Lost Odyssey

Not only is Lost Odyssey the second Japanese RPG on this list, it's the second one written by Final Fantasy creator Hironobu Sakaguchi. Unlike Blue Dragon, however, the story in Lost Odyssey fared far better with critics, who praised both the narrative direction and the game's fictional, magic-infused world. If you like JRPGs, you'll find a lot to like about Lost Odyssey's traditional battle system too, even if some reviewers found it traditional to a fault. There aren't many RPGs available to Xbox players these days — why not go back and give this one a shot?

Mark of the Ninja

Mark of the Ninja is a 2D side-scroller with heavy stealth and action elements, not unlike the modern-day Assassin's Creed: Chronicles titles. As the game's protagonist, you're tasked with moving between light and dark to remain hidden, while using your ninja skills to dispatch enemies when necessary. Fair warning: there are some areas in the game where the controls become a bit frustrating. For the most part, though, Mark of the Ninja hits the, well, mark. Fans of stealth should enjoy this one, though they'll have to do so on the Xbox 360. For some reason, this title is not yet a part of the backward compatibility program.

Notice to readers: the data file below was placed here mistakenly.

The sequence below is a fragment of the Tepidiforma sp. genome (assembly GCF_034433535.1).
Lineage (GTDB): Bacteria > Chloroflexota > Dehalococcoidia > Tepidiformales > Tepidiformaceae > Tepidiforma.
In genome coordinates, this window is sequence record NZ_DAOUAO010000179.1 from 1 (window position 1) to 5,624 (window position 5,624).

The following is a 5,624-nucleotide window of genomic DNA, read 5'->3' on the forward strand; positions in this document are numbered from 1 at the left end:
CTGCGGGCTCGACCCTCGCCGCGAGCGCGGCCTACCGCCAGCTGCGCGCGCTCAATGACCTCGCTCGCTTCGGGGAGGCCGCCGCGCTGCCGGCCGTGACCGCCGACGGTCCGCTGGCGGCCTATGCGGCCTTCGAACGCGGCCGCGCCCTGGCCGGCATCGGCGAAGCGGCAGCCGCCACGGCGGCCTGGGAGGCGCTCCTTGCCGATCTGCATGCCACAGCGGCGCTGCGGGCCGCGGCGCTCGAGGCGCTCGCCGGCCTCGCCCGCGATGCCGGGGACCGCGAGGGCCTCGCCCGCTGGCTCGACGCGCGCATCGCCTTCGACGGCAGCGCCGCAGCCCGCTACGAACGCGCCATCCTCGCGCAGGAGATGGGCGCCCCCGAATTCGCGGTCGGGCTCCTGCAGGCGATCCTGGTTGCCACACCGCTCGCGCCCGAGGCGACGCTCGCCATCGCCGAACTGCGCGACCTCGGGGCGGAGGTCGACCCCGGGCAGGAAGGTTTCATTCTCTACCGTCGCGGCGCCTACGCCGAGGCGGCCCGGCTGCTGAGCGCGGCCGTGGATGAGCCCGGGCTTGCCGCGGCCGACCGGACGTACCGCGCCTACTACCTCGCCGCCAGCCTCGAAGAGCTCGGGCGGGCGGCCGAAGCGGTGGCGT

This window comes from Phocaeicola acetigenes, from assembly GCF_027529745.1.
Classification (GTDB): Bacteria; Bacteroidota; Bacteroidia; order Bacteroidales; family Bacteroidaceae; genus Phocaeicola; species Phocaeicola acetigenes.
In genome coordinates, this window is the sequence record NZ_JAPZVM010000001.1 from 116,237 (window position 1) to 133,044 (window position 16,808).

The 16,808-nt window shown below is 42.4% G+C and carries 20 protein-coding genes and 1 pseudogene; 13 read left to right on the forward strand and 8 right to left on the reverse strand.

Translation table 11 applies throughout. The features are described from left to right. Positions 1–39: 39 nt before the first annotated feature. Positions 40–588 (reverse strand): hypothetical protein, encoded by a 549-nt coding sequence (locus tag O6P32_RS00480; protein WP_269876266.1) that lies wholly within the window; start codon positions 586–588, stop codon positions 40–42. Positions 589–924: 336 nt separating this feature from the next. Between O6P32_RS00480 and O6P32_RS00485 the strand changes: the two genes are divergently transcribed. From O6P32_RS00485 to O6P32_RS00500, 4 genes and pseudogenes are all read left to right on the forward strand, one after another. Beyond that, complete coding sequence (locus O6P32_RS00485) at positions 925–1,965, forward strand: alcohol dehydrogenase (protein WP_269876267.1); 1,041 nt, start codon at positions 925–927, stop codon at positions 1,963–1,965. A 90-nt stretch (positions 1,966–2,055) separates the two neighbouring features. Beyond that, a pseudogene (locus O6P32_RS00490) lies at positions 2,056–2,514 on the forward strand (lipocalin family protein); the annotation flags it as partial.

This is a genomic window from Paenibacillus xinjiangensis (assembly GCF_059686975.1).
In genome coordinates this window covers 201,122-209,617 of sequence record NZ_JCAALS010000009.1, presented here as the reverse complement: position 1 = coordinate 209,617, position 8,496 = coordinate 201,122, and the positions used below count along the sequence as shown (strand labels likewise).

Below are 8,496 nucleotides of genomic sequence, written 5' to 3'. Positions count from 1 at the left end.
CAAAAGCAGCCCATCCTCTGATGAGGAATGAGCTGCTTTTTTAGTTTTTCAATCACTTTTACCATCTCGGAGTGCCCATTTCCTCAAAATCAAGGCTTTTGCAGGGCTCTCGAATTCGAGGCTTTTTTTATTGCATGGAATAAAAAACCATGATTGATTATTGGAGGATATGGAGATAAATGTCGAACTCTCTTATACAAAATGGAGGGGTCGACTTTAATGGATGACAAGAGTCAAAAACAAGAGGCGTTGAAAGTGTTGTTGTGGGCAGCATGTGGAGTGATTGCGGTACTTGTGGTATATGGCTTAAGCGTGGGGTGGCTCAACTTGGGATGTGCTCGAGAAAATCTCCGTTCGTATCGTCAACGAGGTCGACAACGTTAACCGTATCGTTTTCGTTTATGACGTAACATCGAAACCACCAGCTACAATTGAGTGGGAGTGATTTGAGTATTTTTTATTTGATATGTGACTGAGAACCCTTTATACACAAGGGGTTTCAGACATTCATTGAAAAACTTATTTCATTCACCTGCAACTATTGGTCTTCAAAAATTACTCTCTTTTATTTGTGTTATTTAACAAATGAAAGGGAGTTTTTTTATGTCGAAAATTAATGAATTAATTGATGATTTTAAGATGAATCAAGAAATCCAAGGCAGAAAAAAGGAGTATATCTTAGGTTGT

Red Faction: Armageddon